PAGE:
This morning, President Barack Obama apologized to former USDA official Shirley Sherrod for her forced resignation based on a highly misleading video produced by right-wing media tycoon Andrew Breitbart. Obama “expressed his regret” in a phone call with Sherrod, which she described as “a very good conversation.” Sherrod also said she is considering suing Breitbart — who has refused to apologize or retract the story — for defamation, noting, “He was willing to destroy me…in order to try to destroy the NAACP.”
But Sherrod isn’t the only one denouncing Breitbart’s deceitful tactics. Speaking to the Daily Caller, House Minority Leader John Boehner (R-OH) called it “unfortunate” that Breitbart “didn’t lay out the whole story, as opposed to a part of it.” “They only put a little piece of the story out there and people make judgments and they rush and they make bad decisions. They make rash decisions,” Boehner said.
Meanwhile, Fox New anchor Shep Smith — whose network breathlessly promoted the smear campaign — slammed Breitbart’s BigGovernment.com as “widely discredited,” and blasted the White House for acting on its video. Smith even called out his own employer, saying, “The video, taken completely out of context, it ran all over the Internet, and television, including on this network:”
We here at Studio B did not run the video and did not reference the story in any way for many reasons, among them: we didn’t know who shot it, we didn’t know when it was shot, we didn’t know the context of the statement, and because of the history of the videos on the site where it was posted, in short we do not and did not trust the source. […]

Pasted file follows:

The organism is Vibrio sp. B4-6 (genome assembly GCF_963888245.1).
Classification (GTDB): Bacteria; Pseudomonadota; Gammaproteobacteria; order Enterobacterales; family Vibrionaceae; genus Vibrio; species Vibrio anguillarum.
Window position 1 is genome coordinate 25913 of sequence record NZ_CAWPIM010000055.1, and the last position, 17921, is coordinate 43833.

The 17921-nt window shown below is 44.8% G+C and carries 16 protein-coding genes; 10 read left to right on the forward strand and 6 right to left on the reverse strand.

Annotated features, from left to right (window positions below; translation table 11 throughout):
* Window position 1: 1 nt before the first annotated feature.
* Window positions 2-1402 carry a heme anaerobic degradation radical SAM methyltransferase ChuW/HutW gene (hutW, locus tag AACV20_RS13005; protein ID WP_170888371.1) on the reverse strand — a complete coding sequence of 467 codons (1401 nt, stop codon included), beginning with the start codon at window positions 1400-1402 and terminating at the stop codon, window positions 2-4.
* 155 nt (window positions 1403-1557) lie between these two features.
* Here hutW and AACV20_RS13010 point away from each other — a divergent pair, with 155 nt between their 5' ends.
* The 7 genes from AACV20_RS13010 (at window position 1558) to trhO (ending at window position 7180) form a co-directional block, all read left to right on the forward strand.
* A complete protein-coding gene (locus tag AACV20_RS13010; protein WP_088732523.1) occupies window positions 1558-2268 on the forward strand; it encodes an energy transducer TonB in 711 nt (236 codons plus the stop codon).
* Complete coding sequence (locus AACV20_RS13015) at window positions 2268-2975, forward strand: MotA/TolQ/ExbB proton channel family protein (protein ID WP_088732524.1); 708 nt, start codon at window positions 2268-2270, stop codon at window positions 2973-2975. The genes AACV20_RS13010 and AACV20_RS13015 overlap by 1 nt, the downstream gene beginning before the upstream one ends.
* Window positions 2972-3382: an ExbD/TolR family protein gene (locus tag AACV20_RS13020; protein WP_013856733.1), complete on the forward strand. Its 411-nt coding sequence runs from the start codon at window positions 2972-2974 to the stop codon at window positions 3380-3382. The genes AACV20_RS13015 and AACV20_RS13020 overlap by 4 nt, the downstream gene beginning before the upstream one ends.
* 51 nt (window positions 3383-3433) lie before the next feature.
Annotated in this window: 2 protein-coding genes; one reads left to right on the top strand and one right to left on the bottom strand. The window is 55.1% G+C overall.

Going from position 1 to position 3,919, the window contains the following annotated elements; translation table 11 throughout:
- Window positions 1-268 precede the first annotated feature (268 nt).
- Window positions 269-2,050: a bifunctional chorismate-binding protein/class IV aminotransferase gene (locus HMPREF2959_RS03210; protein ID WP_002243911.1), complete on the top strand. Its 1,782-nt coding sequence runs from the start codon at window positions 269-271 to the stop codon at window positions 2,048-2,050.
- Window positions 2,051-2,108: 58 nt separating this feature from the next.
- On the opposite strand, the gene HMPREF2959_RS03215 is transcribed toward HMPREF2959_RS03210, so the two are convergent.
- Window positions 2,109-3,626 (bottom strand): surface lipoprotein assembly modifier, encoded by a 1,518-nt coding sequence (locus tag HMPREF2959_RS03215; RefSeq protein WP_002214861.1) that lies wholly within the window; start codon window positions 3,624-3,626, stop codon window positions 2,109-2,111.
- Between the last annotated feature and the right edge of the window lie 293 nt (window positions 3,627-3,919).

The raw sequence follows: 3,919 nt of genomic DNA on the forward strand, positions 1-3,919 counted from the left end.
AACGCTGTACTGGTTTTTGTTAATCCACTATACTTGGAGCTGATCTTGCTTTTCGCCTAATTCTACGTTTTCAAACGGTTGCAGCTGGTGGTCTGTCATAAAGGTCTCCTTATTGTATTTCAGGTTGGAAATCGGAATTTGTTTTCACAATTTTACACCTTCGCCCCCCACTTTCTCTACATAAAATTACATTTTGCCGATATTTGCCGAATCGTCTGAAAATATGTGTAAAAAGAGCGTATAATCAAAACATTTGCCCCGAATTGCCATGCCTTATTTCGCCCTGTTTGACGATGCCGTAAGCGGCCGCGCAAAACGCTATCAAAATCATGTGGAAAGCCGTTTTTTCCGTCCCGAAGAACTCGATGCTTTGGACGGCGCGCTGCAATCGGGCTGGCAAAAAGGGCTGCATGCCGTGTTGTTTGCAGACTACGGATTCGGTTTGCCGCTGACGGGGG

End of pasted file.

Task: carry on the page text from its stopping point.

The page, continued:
[The White House based its decision on] an edited videotape on a widely discredited website that has had inaccurate postings of videos in the past–edited to the point where the world was deceived. … What in the world has happened to our industry and the White House?
As Media Matters documented, a number of high-profile journalists have joined Smith in condemning Breitbart. CNN’s Anderson Cooper said Breitbart’s video was “clearly edited to deceive and slander Miss Sherrod.” Cooper added that Breitbart’s efforts to “weasel his way out of taking responsibility for what he did to Miss Sherrod is a classic example of what is wrong with our national discourse.” Politico’s Ben Smith noted that “Breitbart’s sites now have a growing credibility problem.”
Even conservative journalists, like the Weekly Standard’s John McCormack, denounced Breitbart. “Breitbart’s posting of the partial clip, which leaves out crucial information, was unfair to Sherrod,” McCormack wrote. “Sherrod deserves an apology from Breitbart for posting the edited video.” The National Review’s Jonah Goldberg agreed, writing Sherrod is “owed apologies from pretty much everyone, including my good friend Andrew Breitbart.”